Here’s a crazy speculation: global warming could cause earthquakes.
How? As glaciers on land melt, the water will flow into the seas, resulting in the transfer of mass and therefore weight from the continents to the seafloor.
The reduction in weight will cause the land to rise and trigger movement along fault lines. Also, because large glaciers are mostly in the eastern hemisphere, there will be a net transfer of mass and thus weight from the eastern hemisphere to the western hemisphere.
Let’s consider Greenland, the largest island in the world. Wikipedia says:
“Three-quarters of Greenland is covered by the only permanent ice sheet outside of Antarctica. … The Greenland ice sheet covers 1,755,637 km2 (677,855 sq mi) (81%) and has a volume of approximately 2,850,000 km3 (680,000 cu mi). … The weight of the ice sheet has depressed the central land area to form a basin lying more than 300 m (984 ft) below sea level, while elevations rise suddenly and steeply near the coast. … If the Greenland ice sheet were to melt away completely, the world’s sea level would rise by more than 7 m (23 ft).” – https://en.wikipedia.org/wiki/Greenland
If all of that ice melts it’s estimated that this would cause sea level rise of 23 feet, which would be a problem for all coastal cities and low lying areas.
But there’s another issue: when all of that weight of ice melts and becomes seawater, it will reduce the weight on the Greenland landform, which will rise, and may displace the local fracture zones.
And there’s yet another issue: when all of that weight of ice melts and becomes seawater, it will increase the weight of the oceans on the underlying seafloor.
The Pacific Ocean is larger than the Atlantic ocean and the Pacific ocean is surrounded by this thing called the Ring of Fire, which are fracture zones that give rise to earthquakes and volcanoes.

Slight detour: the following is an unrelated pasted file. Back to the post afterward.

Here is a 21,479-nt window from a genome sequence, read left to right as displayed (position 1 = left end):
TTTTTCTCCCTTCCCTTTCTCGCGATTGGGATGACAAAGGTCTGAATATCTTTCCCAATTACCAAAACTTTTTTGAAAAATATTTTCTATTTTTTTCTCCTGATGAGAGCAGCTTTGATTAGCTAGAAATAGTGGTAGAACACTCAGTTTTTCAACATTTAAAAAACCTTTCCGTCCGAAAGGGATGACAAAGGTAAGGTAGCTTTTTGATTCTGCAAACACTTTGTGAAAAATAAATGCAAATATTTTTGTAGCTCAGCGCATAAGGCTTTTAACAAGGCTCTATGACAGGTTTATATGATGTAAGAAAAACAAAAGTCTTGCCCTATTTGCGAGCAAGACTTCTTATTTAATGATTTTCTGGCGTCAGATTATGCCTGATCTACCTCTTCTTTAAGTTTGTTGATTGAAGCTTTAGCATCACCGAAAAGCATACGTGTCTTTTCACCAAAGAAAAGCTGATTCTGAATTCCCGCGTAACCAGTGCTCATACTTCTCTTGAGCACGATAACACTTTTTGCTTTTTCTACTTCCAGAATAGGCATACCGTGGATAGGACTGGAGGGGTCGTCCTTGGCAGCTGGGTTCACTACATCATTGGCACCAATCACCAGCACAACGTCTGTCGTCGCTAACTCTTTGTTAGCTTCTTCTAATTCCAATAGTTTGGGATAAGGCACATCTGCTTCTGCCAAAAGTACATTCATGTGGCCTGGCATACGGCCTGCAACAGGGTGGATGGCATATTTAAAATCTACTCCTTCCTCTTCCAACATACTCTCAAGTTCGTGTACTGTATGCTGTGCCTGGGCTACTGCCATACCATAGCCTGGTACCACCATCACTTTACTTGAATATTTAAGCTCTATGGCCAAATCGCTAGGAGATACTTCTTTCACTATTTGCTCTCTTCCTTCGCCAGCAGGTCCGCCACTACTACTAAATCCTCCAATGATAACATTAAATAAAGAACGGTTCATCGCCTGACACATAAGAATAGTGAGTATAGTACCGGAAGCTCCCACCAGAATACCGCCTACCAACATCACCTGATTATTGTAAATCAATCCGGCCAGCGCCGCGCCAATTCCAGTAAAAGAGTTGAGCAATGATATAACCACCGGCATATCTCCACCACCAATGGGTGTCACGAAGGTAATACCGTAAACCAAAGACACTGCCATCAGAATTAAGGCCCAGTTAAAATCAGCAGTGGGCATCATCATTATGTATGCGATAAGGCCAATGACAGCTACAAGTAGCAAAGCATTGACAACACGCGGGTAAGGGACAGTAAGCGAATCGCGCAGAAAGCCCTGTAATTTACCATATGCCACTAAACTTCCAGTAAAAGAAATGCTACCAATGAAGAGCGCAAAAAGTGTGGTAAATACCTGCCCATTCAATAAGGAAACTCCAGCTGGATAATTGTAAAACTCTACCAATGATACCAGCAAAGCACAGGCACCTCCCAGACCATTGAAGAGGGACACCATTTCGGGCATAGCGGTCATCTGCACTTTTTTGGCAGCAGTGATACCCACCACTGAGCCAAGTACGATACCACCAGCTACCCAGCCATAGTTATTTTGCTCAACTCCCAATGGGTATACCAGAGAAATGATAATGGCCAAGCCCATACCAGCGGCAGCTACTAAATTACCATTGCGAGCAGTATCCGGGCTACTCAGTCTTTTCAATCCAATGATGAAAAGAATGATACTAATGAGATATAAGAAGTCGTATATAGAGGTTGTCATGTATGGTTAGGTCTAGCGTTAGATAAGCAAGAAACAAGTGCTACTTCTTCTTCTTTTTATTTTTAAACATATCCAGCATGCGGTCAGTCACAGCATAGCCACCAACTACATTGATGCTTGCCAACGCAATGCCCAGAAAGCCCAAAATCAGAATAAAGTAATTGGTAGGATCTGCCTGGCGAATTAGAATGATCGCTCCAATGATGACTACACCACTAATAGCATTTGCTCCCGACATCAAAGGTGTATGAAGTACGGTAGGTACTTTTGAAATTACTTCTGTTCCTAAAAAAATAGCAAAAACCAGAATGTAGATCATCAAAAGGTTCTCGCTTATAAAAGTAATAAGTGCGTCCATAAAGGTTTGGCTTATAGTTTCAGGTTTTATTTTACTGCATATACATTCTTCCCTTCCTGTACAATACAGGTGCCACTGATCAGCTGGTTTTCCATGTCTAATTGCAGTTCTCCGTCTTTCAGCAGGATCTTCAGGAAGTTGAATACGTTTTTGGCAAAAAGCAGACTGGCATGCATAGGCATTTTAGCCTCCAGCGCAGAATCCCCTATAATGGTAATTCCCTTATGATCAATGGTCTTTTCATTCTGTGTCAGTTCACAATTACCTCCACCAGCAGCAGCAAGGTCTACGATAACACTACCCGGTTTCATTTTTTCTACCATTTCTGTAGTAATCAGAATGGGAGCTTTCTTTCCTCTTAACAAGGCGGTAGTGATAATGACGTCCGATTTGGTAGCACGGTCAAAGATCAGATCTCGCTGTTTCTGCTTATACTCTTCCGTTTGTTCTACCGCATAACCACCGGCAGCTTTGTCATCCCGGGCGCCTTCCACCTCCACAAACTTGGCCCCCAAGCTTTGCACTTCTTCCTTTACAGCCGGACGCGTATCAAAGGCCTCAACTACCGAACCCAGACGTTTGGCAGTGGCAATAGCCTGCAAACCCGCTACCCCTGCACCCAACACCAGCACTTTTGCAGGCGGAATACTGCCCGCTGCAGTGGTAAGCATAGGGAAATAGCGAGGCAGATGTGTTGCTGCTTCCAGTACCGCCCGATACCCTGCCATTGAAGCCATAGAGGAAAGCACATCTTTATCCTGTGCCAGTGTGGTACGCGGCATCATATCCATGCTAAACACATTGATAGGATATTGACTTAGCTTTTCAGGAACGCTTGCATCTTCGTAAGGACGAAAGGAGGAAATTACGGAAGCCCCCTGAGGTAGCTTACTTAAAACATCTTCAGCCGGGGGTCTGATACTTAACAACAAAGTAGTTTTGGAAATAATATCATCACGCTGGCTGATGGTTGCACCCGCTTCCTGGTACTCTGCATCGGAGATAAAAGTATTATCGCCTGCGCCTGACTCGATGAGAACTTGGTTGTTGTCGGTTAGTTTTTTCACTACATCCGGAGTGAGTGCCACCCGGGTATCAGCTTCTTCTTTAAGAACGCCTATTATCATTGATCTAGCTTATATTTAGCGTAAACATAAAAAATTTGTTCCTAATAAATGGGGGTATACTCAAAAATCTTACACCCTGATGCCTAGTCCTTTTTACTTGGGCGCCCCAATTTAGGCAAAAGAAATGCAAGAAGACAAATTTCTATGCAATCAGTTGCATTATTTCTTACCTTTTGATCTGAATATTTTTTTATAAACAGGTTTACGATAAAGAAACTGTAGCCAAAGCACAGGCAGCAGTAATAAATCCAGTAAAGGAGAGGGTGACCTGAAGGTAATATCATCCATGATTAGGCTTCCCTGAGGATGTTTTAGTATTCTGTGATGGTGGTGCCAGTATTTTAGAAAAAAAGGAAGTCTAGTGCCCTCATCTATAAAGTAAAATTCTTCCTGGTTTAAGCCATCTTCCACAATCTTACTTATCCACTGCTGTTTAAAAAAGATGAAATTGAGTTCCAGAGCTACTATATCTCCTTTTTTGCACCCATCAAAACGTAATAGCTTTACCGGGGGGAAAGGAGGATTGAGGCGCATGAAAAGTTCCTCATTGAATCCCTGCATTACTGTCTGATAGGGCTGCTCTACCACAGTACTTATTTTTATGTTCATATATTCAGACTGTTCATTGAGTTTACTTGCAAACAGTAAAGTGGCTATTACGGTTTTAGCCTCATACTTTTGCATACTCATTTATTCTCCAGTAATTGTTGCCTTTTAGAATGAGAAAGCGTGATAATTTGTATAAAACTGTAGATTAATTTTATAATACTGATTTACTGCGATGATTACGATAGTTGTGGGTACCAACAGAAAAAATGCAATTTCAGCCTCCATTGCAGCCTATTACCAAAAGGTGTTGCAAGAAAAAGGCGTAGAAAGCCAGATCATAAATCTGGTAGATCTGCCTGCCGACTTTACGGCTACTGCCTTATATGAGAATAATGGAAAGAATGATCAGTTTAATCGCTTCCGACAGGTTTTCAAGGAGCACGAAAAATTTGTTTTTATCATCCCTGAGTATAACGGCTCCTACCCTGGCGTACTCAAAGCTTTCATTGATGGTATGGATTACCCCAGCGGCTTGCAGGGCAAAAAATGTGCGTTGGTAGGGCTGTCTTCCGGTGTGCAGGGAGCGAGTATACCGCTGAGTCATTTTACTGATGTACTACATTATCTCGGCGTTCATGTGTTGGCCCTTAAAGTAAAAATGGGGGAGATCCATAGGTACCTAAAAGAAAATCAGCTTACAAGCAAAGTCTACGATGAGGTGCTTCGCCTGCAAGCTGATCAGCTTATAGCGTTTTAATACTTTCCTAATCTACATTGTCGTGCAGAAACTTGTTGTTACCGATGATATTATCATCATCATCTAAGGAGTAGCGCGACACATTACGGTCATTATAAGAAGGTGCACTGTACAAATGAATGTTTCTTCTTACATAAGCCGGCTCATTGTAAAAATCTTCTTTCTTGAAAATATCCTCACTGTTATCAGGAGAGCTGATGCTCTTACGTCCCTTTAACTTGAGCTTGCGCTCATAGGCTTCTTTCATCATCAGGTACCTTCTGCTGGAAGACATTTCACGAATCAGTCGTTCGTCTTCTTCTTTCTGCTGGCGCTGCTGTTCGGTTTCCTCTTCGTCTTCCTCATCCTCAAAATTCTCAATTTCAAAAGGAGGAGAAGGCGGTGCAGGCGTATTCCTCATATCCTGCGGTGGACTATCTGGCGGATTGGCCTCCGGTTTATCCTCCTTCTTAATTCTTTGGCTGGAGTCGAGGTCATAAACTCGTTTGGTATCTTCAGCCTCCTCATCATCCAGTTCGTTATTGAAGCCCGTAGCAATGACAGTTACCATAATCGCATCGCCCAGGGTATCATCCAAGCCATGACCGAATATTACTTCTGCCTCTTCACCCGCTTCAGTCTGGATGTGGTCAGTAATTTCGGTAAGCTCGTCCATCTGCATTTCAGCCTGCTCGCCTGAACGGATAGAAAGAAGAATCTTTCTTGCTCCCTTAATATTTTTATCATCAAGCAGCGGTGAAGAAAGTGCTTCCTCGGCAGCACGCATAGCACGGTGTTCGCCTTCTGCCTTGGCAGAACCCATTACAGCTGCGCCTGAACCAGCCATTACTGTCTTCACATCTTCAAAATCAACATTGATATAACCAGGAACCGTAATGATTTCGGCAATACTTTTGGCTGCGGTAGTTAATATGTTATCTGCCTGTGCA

If sea level were to rise by 23 feet, the Pacific Ocean, which has an area of approximately 165,250,000 km2 (63,800,000 sq mi), would gain 277,917 cubic miles of water.
The Atlantic Ocean is smaller than the Pacific, with an area of “only” 41,100,000 sq. mi. So more of the extra water would end up in the Pacific.
A cubic mile of water weighs approximately 9.2 trillion pounds.
So that’s an added load in the Pacific basin of 2,556,833 trillion pounds of weight.
Again, because the Pacific Ocean is larger than the Atlantic Ocean, this would be a net transfer of mass and therefore weight on the underlying earth from the eastern hemisphere to the Western hemisphere. This could cause ruptures in those fractures.
Remember that there are also great ice loads in northern Canada and Alaska, Russia and Siberia, and the Himalayas; and of course Antarctica. Those weights will also flow to the seas, increasing sea level rise, and transfer weight off the continents and onto the sea floors. The continental areas will rise, and the sea floors will be burdened by more mass of water.
Voila’ – earthquakes and volcanoes.
Follow-up links to consider:
Image credit Eric Gaba (Wikimedia Commons user Sting)
@Copyright 2021 Bruce Merchant